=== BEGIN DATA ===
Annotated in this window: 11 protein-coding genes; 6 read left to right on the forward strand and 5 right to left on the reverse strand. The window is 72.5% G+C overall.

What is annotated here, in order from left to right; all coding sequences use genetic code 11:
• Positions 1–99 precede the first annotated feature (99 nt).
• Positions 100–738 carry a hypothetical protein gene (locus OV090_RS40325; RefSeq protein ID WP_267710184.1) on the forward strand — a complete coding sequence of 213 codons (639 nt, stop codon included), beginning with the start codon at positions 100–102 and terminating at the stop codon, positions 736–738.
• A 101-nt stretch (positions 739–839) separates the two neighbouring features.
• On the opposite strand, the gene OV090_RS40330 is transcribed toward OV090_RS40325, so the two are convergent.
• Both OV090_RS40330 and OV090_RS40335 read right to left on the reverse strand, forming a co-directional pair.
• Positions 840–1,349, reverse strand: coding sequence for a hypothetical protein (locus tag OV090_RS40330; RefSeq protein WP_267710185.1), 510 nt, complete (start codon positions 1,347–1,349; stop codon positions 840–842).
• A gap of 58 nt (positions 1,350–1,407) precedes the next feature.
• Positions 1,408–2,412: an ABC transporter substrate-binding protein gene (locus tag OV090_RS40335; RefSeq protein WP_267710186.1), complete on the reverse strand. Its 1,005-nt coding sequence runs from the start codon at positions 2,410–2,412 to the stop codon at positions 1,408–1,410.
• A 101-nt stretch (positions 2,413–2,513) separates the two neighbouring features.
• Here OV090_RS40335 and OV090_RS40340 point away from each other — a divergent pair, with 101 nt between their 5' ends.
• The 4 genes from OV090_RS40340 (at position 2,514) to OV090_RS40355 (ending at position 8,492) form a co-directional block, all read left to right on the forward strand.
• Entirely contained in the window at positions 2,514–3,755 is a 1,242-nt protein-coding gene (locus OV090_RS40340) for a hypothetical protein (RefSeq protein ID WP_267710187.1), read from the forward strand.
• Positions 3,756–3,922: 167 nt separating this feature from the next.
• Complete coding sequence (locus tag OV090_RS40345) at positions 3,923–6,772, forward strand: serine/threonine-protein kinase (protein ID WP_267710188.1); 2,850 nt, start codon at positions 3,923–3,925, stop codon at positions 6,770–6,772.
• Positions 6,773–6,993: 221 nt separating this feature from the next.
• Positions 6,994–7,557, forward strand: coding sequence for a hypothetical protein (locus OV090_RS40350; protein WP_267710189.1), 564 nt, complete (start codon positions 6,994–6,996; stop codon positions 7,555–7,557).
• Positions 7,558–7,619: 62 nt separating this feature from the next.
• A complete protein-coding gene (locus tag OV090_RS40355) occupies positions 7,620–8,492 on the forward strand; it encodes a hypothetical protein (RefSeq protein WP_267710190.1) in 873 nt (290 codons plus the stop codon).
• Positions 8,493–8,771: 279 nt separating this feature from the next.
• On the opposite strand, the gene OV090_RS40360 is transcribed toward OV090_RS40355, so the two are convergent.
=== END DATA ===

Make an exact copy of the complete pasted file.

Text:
Annotated in this window: 11 protein-coding genes; 6 read left to right on the forward strand and 5 right to left on the reverse strand. The window is 72.5% G+C overall.

What is annotated here, in order from left to right; all coding sequences use genetic code 11:
• Positions 1–99 precede the first annotated feature (99 nt).
• Positions 100–738 carry a hypothetical protein gene (locus OV090_RS40325; RefSeq protein ID WP_267710184.1) on the forward strand — a complete coding sequence of 213 codons (639 nt, stop codon included), beginning with the start codon at positions 100–102 and terminating at the stop codon, positions 736–738.
• A 101-nt stretch (positions 739–839) separates the two neighbouring features.
• On the opposite strand, the gene OV090_RS40330 is transcribed toward OV090_RS40325, so the two are convergent.
• Both OV090_RS40330 and OV090_RS40335 read right to left on the reverse strand, forming a co-directional pair.
• Positions 840–1,349, reverse strand: coding sequence for a hypothetical protein (locus tag OV090_RS40330; RefSeq protein WP_267710185.1), 510 nt, complete (start codon positions 1,347–1,349; stop codon positions 840–842).
• A gap of 58 nt (positions 1,350–1,407) precedes the next feature.
• Positions 1,408–2,412: an ABC transporter substrate-binding protein gene (locus tag OV090_RS40335; RefSeq protein WP_267710186.1), complete on the reverse strand. Its 1,005-nt coding sequence runs from the start codon at positions 2,410–2,412 to the stop codon at positions 1,408–1,410.
• A 101-nt stretch (positions 2,413–2,513) separates the two neighbouring features.
• Here OV090_RS40335 and OV090_RS40340 point away from each other — a divergent pair, with 101 nt between their 5' ends.
• The 4 genes from OV090_RS40340 (at position 2,514) to OV090_RS40355 (ending at position 8,492) form a co-directional block, all read left to right on the forward strand.
• Entirely contained in the window at positions 2,514–3,755 is a 1,242-nt protein-coding gene (locus OV090_RS40340) for a hypothetical protein (RefSeq protein ID WP_267710187.1), read from the forward strand.
• Positions 3,756–3,922: 167 nt separating this feature from the next.
• Complete coding sequence (locus tag OV090_RS40345) at positions 3,923–6,772, forward strand: serine/threonine-protein kinase (protein ID WP_267710188.1); 2,850 nt, start codon at positions 3,923–3,925, stop codon at positions 6,770–6,772.
• Positions 6,773–6,993: 221 nt separating this feature from the next.
• Positions 6,994–7,557, forward strand: coding sequence for a hypothetical protein (locus OV090_RS40350; protein WP_267710189.1), 564 nt, complete (start codon positions 6,994–6,996; stop codon positions 7,555–7,557).
• Positions 7,558–7,619: 62 nt separating this feature from the next.
• A complete protein-coding gene (locus tag OV090_RS40355) occupies positions 7,620–8,492 on the forward strand; it encodes a hypothetical protein (RefSeq protein WP_267710190.1) in 873 nt (290 codons plus the stop codon).
• Positions 8,493–8,771: 279 nt separating this feature from the next.
• On the opposite strand, the gene OV090_RS40360 is transcribed toward OV090_RS40355, so the two are convergent.